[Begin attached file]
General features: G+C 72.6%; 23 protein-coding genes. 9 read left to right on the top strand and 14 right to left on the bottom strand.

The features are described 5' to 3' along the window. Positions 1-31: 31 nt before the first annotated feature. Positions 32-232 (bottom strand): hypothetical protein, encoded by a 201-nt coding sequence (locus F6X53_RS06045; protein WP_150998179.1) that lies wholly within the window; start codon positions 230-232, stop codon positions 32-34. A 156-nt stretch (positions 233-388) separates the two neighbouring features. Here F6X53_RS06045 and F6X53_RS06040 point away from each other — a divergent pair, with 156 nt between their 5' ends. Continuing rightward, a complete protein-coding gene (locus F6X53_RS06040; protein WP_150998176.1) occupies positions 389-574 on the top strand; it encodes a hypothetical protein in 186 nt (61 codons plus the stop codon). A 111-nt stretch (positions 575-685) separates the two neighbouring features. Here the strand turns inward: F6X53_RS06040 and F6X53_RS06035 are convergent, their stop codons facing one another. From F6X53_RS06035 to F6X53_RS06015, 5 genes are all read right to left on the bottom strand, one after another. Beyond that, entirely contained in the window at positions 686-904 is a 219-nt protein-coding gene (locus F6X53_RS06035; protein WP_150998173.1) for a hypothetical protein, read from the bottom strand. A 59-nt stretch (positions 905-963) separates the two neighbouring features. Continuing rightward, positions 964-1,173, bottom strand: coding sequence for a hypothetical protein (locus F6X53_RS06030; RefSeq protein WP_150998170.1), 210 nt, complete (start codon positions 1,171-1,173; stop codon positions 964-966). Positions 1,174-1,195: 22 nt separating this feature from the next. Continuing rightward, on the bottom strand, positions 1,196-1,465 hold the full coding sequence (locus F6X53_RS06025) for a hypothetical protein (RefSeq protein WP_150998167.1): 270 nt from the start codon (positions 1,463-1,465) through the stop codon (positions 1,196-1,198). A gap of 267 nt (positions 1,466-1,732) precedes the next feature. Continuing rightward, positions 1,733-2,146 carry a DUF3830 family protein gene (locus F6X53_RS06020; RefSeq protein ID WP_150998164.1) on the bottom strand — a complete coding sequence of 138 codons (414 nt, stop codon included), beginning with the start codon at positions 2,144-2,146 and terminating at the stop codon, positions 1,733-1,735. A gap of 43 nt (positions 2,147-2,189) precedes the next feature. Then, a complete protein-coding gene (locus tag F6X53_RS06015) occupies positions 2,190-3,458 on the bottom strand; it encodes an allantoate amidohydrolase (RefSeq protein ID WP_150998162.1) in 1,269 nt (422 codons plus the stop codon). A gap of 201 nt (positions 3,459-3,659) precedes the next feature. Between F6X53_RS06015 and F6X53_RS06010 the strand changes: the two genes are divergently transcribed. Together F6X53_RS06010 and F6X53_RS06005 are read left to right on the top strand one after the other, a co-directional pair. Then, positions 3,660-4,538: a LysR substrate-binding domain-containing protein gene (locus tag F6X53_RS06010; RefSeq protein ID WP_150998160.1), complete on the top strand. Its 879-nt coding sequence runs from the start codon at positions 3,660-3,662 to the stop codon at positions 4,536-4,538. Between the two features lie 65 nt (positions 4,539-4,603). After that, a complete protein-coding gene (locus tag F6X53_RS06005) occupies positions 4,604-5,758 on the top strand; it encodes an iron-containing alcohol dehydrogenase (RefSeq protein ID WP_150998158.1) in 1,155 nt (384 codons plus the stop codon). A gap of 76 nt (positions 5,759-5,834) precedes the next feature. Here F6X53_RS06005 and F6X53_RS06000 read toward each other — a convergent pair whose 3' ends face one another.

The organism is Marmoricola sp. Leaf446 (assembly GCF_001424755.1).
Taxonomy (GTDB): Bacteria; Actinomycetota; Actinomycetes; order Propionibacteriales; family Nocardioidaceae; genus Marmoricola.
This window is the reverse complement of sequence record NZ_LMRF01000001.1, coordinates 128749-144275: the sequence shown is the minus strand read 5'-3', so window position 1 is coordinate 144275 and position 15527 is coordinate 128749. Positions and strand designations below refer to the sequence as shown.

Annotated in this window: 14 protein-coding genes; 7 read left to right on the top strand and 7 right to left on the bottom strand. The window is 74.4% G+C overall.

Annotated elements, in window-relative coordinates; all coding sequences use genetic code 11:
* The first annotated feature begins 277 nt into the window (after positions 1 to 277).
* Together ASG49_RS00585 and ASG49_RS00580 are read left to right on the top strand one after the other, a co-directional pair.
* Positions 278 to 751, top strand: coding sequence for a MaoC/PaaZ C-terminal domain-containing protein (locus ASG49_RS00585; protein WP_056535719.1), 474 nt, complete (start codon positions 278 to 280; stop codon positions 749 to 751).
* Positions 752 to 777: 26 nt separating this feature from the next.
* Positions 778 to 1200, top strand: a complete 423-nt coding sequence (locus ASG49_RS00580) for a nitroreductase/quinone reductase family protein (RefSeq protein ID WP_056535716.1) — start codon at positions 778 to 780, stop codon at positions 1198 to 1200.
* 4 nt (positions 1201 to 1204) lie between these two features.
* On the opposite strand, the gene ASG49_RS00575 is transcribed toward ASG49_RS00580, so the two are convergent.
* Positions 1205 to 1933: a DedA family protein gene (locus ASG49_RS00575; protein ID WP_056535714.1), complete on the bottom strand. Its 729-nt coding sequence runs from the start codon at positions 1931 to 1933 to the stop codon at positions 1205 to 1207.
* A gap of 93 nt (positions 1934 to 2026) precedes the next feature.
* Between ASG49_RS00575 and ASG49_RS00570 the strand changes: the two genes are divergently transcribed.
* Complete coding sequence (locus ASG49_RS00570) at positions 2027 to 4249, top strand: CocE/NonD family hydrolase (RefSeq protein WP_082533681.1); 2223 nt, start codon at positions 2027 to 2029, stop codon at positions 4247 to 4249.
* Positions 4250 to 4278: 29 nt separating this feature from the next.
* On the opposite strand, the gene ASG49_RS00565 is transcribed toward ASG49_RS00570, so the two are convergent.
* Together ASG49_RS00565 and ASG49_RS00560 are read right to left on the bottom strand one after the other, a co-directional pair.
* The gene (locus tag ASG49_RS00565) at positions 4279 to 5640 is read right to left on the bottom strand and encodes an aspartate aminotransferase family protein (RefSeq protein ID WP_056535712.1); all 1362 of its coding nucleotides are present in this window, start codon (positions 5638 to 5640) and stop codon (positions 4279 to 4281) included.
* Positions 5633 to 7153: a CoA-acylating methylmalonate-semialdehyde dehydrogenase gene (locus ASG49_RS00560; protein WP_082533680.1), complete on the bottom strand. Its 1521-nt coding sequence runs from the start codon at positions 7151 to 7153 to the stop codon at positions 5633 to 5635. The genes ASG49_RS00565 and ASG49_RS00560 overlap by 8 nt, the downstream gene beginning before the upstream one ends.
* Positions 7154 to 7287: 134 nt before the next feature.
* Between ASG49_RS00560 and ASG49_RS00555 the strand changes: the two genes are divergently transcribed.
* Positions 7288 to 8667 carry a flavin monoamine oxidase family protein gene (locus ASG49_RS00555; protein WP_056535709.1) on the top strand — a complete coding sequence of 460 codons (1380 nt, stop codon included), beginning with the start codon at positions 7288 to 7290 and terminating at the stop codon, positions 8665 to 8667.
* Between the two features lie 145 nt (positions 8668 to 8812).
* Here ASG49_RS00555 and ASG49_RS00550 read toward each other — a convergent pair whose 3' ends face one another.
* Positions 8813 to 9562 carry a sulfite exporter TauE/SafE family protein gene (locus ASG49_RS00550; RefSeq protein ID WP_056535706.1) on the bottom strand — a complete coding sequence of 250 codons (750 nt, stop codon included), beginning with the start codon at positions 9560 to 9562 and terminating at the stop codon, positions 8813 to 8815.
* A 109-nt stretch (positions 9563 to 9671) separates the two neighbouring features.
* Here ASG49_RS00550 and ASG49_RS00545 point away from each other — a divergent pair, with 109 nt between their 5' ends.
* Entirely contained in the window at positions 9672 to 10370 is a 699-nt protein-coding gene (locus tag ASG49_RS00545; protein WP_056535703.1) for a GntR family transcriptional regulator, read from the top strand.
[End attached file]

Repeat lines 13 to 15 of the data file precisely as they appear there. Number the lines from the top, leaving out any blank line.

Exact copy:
* 4 nt (positions 1201 to 1204) lie between these two features.
* On the opposite strand, the gene ASG49_RS00575 is transcribed toward ASG49_RS00580, so the two are convergent.
* Positions 1205 to 1933: a DedA family protein gene (locus ASG49_RS00575; protein ID WP_056535714.1), complete on the bottom strand. Its 729-nt coding sequence runs from the start codon at positions 1931 to 1933 to the stop codon at positions 1205 to 1207.